Sharing about our American culture was yet another interesting experience because I actually had the opportunity to try some activities for the very first time, such as two-step. I was able to connect to the Taiwanese students at a personal level both from interactions during these camp activities and through late night talks ranging from crushes to religious world views. I know for a fact that what I received during my time at MSCE was way more than what I had to offer.
Having been drained of all my energies after the MSCE English Summer Camp, I was not at all excited to serve as an intern at Chiayi Christian Hospital. However, this quickly changed the moment we entered Chiayi Christian Hospital. This first day, we learned about the history of the hospital and how the hospital is a manifestation of its founders’ endurance and a remarkable testament to God’s faithfulness.
Also, during the middle of our second week in Taiwan, some of the students that went to National Defense Medical Center came to visit us. It was very touching to see them spend what little time they had left of summer with us and even go out of their way to visit us. It is also proof that the connections made at the camp are long-lasting and I sincerely hope it will continue far in the future. Not only did I get to know some of the Taiwanese students better, but also I got to know many of the TAs on a more personal level. Even after coming back to the States, I still talk to many of them over line or Facebook messenger.
Throughout the rest of the week, I was constantly amazed by the work God has done in Taiwan, through physicians such as Dr. Wang and Dr. Ditmanson, as well as what he is doing today through the lives of the staff at Chiayi Christian Hospital. In fact, my favorite part of the trip was going to Dr. Wang’s old clinic, where we learned about his compassion for patients with black-foot disease. His love for the patients stemmed from his Christian faith and reached the local community. My experience learning about the Christian missionaries in Taiwan and faculty in Chiayi Christian hospital has reinvigorated me to pursue my goal to become a medical doctor for Christ. My faith was especially uplifted by the testimonies that were shared by some of the experienced doctors, including Dr. Paul Cheng who served as one of the faculty for MSCE, throughout the week. I hope that one day I will be able to emulate these amazing role models I have seen and make as deep an impression on others as they have made on me.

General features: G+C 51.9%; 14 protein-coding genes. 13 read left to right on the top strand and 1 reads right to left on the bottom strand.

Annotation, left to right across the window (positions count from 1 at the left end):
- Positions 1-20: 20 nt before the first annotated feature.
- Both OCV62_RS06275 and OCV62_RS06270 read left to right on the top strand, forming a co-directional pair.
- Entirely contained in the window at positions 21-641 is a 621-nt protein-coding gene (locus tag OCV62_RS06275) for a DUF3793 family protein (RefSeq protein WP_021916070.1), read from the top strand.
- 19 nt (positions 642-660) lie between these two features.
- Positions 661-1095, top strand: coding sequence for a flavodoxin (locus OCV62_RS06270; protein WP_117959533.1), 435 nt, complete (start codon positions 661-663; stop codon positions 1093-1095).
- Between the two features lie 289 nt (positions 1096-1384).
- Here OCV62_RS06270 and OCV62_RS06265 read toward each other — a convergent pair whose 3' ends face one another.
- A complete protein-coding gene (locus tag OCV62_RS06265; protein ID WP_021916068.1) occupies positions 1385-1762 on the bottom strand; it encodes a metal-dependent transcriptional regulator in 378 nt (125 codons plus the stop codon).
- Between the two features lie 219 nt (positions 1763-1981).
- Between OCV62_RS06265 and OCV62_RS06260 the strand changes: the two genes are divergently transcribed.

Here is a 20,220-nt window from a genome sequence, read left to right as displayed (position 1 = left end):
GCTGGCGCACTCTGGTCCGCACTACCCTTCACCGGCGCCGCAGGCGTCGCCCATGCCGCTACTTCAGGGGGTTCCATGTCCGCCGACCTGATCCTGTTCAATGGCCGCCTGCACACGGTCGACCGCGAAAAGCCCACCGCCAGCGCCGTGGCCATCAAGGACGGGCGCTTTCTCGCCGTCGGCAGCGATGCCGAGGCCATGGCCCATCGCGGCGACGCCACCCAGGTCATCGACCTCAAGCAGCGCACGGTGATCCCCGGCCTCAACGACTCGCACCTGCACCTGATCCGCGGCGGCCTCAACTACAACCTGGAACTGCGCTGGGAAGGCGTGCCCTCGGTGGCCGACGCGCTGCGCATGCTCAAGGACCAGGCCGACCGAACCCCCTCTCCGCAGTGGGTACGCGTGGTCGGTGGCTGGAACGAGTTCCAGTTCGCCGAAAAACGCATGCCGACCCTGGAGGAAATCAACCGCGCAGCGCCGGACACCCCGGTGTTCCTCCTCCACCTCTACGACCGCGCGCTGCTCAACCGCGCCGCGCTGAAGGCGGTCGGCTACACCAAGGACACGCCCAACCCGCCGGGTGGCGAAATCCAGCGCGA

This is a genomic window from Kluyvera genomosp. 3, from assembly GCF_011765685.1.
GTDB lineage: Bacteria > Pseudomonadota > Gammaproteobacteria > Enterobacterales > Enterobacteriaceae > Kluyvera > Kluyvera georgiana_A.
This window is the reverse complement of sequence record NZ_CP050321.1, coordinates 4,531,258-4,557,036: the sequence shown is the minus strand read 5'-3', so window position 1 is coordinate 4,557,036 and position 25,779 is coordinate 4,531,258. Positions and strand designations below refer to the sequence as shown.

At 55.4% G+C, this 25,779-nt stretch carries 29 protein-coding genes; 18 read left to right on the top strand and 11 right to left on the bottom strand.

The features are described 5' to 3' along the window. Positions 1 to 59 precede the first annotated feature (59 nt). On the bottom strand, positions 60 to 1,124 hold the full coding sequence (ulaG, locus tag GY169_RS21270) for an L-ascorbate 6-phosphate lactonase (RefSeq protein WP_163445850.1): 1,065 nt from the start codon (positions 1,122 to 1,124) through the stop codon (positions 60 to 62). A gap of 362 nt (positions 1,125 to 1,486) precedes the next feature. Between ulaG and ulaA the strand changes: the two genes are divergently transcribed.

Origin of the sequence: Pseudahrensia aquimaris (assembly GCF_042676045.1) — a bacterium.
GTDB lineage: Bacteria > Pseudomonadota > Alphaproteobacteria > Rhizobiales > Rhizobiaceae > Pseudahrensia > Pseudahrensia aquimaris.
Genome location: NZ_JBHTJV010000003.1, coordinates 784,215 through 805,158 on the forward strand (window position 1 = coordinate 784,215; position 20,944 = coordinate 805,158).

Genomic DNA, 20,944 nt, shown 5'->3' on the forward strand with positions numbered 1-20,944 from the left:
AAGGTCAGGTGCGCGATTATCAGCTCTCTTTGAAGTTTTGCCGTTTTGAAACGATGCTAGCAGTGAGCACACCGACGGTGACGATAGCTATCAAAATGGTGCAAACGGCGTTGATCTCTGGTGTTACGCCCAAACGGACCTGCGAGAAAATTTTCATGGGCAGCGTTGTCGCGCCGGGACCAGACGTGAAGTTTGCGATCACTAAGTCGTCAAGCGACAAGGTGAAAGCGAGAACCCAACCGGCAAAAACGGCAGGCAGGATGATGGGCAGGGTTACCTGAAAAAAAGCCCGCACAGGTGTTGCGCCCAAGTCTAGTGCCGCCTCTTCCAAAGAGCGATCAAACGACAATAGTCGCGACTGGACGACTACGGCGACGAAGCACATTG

— James Yu
MSCE was a wonderful week filled to the brim with moments of joy, learning, cultural exchange, and faith sharing. My favorite memories of MSCE were building friendships and planting seeds of the Gospel, and slowly watering and praying for the seed to someday sprout. I experienced the biggest obstacle at the beginning of MSCE, after our first day with our students. I felt like, other than speaking English, I did not have enough to give. All the students were so extremely considerate, kind, and knowledgeable, attentive to our every need, and putting so much thought and hard work into planning activities for us. I wanted to be able to do something tangible for my students, something where I could see visible results right away. But all I could do was to thank them profusely, and try to engage them in as much conversation, and slowly our friendships began to grow.
On the third day, one of the girls in my group said to me during lunch, “Are all of you TA’s usually this talkative?” I choked on my rice, and hoped I hadn’t been boring her for three consecutive days. She continued, “I mean, all of you are so nice all the time. You make conversation and get us to share and talk all day, not just about our lecture discussions. Are you being nice because this is your mission this week?” I realized that our kindness, our authenticity, would allow us to do something for our students, in the form of opening a door for the Gospel. In addition to sharing our beliefs during our Morning Manna and Bible studies, the most crucial representations of the Good News would be in our everyday words and gestures, in the cafeteria, in the lecture hall, during our games; that living our faith and showing our love to the students would be the evidence of Christ’s love for them. As a team that night, we TA’s and faculty prayed for each other, that God would fill us with greater love, with His love for our students.